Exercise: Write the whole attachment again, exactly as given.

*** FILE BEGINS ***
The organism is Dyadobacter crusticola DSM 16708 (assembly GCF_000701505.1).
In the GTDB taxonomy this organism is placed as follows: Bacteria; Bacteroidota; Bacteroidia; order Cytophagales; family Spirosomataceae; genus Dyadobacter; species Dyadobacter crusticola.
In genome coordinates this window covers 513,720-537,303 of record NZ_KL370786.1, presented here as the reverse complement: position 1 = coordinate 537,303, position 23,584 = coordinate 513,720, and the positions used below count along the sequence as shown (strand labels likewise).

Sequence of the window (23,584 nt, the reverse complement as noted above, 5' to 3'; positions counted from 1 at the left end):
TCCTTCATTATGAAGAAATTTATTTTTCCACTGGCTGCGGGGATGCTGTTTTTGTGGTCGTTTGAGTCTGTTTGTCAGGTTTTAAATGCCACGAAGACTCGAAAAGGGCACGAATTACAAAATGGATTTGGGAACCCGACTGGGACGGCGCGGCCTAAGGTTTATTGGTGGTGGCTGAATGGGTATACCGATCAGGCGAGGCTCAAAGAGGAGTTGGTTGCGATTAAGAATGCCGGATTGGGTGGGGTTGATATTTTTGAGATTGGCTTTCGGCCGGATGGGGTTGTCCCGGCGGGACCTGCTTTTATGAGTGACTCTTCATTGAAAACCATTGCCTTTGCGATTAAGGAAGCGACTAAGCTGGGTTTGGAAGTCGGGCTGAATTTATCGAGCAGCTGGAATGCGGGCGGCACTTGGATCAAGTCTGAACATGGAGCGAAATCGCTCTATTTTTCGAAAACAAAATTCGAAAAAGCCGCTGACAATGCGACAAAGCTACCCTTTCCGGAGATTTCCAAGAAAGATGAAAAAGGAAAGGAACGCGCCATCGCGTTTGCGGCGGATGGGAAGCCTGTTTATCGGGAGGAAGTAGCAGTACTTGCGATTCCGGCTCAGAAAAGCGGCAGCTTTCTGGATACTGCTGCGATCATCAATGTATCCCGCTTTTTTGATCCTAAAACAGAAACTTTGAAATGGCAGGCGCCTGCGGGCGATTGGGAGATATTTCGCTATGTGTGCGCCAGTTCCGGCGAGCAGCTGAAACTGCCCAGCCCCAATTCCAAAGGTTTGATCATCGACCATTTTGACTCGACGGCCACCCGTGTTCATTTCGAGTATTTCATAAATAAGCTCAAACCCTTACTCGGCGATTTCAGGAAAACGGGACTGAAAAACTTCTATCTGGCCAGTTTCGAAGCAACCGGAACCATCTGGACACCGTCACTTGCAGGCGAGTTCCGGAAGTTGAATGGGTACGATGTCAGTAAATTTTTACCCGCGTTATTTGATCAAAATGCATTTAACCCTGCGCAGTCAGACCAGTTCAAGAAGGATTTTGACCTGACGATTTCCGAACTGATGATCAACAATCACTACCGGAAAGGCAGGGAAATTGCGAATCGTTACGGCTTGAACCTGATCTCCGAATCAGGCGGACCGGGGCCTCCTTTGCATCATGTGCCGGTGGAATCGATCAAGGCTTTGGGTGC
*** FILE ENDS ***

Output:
The organism is Dyadobacter crusticola DSM 16708 (assembly GCF_000701505.1).
In the GTDB taxonomy this organism is placed as follows: Bacteria; Bacteroidota; Bacteroidia; order Cytophagales; family Spirosomataceae; genus Dyadobacter; species Dyadobacter crusticola.
In genome coordinates this window covers 513,720-537,303 of record NZ_KL370786.1, presented here as the reverse complement: position 1 = coordinate 537,303, position 23,584 = coordinate 513,720, and the positions used below count along the sequence as shown (strand labels likewise).

Sequence of the window (23,584 nt, the reverse complement as noted above, 5' to 3'; positions counted from 1 at the left end):
TCCTTCATTATGAAGAAATTTATTTTTCCACTGGCTGCGGGGATGCTGTTTTTGTGGTCGTTTGAGTCTGTTTGTCAGGTTTTAAATGCCACGAAGACTCGAAAAGGGCACGAATTACAAAATGGATTTGGGAACCCGACTGGGACGGCGCGGCCTAAGGTTTATTGGTGGTGGCTGAATGGGTATACCGATCAGGCGAGGCTCAAAGAGGAGTTGGTTGCGATTAAGAATGCCGGATTGGGTGGGGTTGATATTTTTGAGATTGGCTTTCGGCCGGATGGGGTTGTCCCGGCGGGACCTGCTTTTATGAGTGACTCTTCATTGAAAACCATTGCCTTTGCGATTAAGGAAGCGACTAAGCTGGGTTTGGAAGTCGGGCTGAATTTATCGAGCAGCTGGAATGCGGGCGGCACTTGGATCAAGTCTGAACATGGAGCGAAATCGCTCTATTTTTCGAAAACAAAATTCGAAAAAGCCGCTGACAATGCGACAAAGCTACCCTTTCCGGAGATTTCCAAGAAAGATGAAAAAGGAAAGGAACGCGCCATCGCGTTTGCGGCGGATGGGAAGCCTGTTTATCGGGAGGAAGTAGCAGTACTTGCGATTCCGGCTCAGAAAAGCGGCAGCTTTCTGGATACTGCTGCGATCATCAATGTATCCCGCTTTTTTGATCCTAAAACAGAAACTTTGAAATGGCAGGCGCCTGCGGGCGATTGGGAGATATTTCGCTATGTGTGCGCCAGTTCCGGCGAGCAGCTGAAACTGCCCAGCCCCAATTCCAAAGGTTTGATCATCGACCATTTTGACTCGACGGCCACCCGTGTTCATTTCGAGTATTTCATAAATAAGCTCAAACCCTTACTCGGCGATTTCAGGAAAACGGGACTGAAAAACTTCTATCTGGCCAGTTTCGAAGCAACCGGAACCATCTGGACACCGTCACTTGCAGGCGAGTTCCGGAAGTTGAATGGGTACGATGTCAGTAAATTTTTACCCGCGTTATTTGATCAAAATGCATTTAACCCTGCGCAGTCAGACCAGTTCAAGAAGGATTTTGACCTGACGATTTCCGAACTGATGATCAACAATCACTACCGGAAAGGCAGGGAAATTGCGAATCGTTACGGCTTGAACCTGATCTCCGAATCAGGCGGACCGGGGCCTCCTTTGCATCATGTGCCGGTGGAATCGATCAAGGCTTTGGGTGC